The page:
County adjusts to limits on trials

ANCRAM—The saying, “The wheels of justice turn slowly,” may never have been more true than during this Covid-19 pandemic.

At the final public hearing on the 2021 Ancram Town Budget in November, Councilman Hugh Clark noted that court activity has been “minimized” and, should court operations be forced to cease altogether, less revenues from the court could be the result.

The councilman said that under current court procedure rules, any matter that requires a witness has been put on hold.

Town Justice Cathy Redlich said the “no testimony” directive “eliminates a lot of things, but not vehicle and traffic” cases, many of which are being dealt with by mail.

Ancram is not alone in operating under these new court protocols brought about by Covid-19.

There are 21 town and village courts and one City Court in Columbia County, according to information provided by David A. Dellehunt, special counsel to the town and village courts in the Third Judicial District, which includes Albany, Columbia, Greene, Rensselaer, Schoharie, Sullivan and Ulster counties.

Mr. Dellehunt, who also serves as justice for the Town and Village of Kinderhook courts, passes on Covid-19-related protocols to county and local courts in Columbia County, he told The Columbia Paper this week.

“We are given administrative orders from the Unified Court System,” which come from the chief and administrative court judges. The administrative orders have specifications for all county, city, town and village courts to follow. Applicable Administrative Orders that dictate court operations during the pandemic are found at the official home page of the New York State Unified Court System, . Click on “Coronavirus and the NY State Courts” and then “Administrative Orders.”

Columbia County District Attorney Paul Czajka, whose office has dealings with all county and local courts here, said in a phone interview this week that where courts are operating they are doing it virtually.

He said that as far as he is aware, only the county and the City of Hudson courts are operating this way, which requires special court-approved software.

Mr. Dellehunt said by email, “Presently only a limited number of courts have the capability of holding virtual arraignments. The court, police agency, defense counsel, and defendant must all possess the necessary equipment and training to make it work, and the proceeding can only be held virtually upon consent of the defendant and counsel.”

DA Czajka said courts are still doing in-person arraignments for serious offenses like felonies and DWI (driving while intoxicated.)

The district attorney has directed all his assistant district attorneys (ADAs) not to interact with any defendants who they do not know. He said the only defendants ADAs would interact with under normal circumstances are those involved in traffic cases who have no lawyer. He said otherwise ADAs interact with the defendant’s attorney.

The district attorney said the directive was his idea and not one that is mandated.

He said that if just one ADA tested positive for the coronavirus, “We’d all be quarantined and the whole criminal justice system would be shut down.”

Mr. Czajka said that “By and large, all the courts of Columbia County, notwithstanding a few issues, have been extremely cooperative and patient.”

He has established a uniform plea-bargain policy for dealing with most traffic infractions.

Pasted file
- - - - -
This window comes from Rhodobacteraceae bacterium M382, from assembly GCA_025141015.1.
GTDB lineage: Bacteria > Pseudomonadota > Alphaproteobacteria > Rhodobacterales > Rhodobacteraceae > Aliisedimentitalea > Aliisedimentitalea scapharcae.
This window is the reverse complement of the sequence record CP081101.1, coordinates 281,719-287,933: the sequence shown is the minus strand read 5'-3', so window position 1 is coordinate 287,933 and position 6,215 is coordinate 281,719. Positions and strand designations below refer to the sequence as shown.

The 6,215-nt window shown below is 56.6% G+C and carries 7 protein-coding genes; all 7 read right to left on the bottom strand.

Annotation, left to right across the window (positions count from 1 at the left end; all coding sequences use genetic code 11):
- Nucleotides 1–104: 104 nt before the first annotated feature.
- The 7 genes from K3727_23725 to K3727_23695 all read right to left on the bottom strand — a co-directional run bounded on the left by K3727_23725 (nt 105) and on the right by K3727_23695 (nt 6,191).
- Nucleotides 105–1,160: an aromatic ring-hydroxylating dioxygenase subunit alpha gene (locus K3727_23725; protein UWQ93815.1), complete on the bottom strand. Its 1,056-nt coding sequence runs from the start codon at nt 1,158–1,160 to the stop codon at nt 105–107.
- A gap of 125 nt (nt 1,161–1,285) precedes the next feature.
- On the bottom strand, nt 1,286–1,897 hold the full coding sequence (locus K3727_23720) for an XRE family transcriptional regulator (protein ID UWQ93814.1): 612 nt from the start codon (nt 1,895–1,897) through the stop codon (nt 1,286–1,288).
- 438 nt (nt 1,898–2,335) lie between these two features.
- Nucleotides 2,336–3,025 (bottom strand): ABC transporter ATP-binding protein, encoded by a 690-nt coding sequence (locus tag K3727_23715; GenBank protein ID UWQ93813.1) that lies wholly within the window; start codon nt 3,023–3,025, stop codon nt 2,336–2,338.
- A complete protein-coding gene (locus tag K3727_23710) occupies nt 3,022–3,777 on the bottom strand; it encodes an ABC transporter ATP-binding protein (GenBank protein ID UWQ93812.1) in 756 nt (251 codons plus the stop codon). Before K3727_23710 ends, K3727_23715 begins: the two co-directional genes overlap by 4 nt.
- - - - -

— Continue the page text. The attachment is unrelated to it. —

Defendants involved in these cases, can fill out a form online available on the DA’s website: / and clicking on “Vehicle and Traffic Charge Request for Reduction” in the left column.

The form is for persons seeking a reduction from a charge of speeding or from any other Vehicle and Traffic Violation, it says. Reductions for a charge of aggravated unlicensed operation of a motor vehicle (AUO) or suspended registration will not be considered unless driving records show all license and registration suspensions and revocations have been resolved and the applicant has a currently valid driver’s license.

‘By and large, all the courts of Columbia County, not withstanding a few issues, have been extremely cooperative and patient.’

Paul Czajka

Columbia County DA

Also, if charges include DWI, driving while ability impaired (DWAI), a Penal Law offense, or if the applicant was involved in an accident in which someone died or suffered an injury, the applicant is not eligible to apply for a reduction by this method.

After the form is filled out and all applicable materials are sent to the DA’s Office, an ADA will review the case and mail a written response to the applicant, which may take up to several weeks due to the large number of requests received.

Those who receive an acceptable offer from the District Attorney, should sign it and mail it to the court at the address found on the ticket.

If the local court does not approve of the agreement, the case will be scheduled for trial.

Mr. Czajka noted that all defendants have the right to plead guilty and that plea cannot be disapproved by the court.

The district attorney said he is aware of the tremendous backlog of trials throughout the county and knew that was imminent at the time the whole Covid-19 response began.

He said he knows that a number of courts have been scheduling trials for dates in the spring, but whether they will actually happen remains to be seen.

Asked about a defendant’s right to a speedy trial, Mr. Czajka said, that right “does not apply to traffic tickets.”

While it does apply to misdemeanors and felonies, the DA said the governor has suspended state laws that protect constitutional rights, including to a speedy trial, though “there is some disagreement about whether he has that authority.”

To contact Diane Valden email


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